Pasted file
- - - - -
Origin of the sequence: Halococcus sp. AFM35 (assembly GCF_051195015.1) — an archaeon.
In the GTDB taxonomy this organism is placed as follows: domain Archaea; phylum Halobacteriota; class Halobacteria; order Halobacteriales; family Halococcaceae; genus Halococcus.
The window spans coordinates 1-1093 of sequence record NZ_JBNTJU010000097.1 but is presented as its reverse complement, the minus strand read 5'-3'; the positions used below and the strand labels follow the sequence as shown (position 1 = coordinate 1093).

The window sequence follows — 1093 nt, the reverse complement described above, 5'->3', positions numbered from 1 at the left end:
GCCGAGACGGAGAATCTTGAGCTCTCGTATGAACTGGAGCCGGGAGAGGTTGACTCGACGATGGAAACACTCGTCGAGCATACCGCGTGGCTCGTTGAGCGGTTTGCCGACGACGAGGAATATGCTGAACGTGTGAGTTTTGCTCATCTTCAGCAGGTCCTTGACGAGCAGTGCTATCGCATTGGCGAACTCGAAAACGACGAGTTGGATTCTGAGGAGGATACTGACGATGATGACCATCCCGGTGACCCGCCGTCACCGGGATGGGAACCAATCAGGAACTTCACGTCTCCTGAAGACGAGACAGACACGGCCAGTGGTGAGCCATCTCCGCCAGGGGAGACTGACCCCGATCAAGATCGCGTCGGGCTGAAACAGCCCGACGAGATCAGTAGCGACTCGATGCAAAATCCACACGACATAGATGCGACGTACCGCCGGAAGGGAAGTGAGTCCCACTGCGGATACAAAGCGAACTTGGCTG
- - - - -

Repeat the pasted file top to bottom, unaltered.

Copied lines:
Origin of the sequence: Halococcus sp. AFM35 (assembly GCF_051195015.1) — an archaeon.
In the GTDB taxonomy this organism is placed as follows: domain Archaea; phylum Halobacteriota; class Halobacteria; order Halobacteriales; family Halococcaceae; genus Halococcus.
The window spans coordinates 1-1093 of sequence record NZ_JBNTJU010000097.1 but is presented as its reverse complement, the minus strand read 5'-3'; the positions used below and the strand labels follow the sequence as shown (position 1 = coordinate 1093).

The window sequence follows — 1093 nt, the reverse complement described above, 5'->3', positions numbered from 1 at the left end:
GCCGAGACGGAGAATCTTGAGCTCTCGTATGAACTGGAGCCGGGAGAGGTTGACTCGACGATGGAAACACTCGTCGAGCATACCGCGTGGCTCGTTGAGCGGTTTGCCGACGACGAGGAATATGCTGAACGTGTGAGTTTTGCTCATCTTCAGCAGGTCCTTGACGAGCAGTGCTATCGCATTGGCGAACTCGAAAACGACGAGTTGGATTCTGAGGAGGATACTGACGATGATGACCATCCCGGTGACCCGCCGTCACCGGGATGGGAACCAATCAGGAACTTCACGTCTCCTGAAGACGAGACAGACACGGCCAGTGGTGAGCCATCTCCGCCAGGGGAGACTGACCCCGATCAAGATCGCGTCGGGCTGAAACAGCCCGACGAGATCAGTAGCGACTCGATGCAAAATCCACACGACATAGATGCGACGTACCGCCGGAAGGGAAGTGAGTCCCACTGCGGATACAAAGCGAACTTGGCTG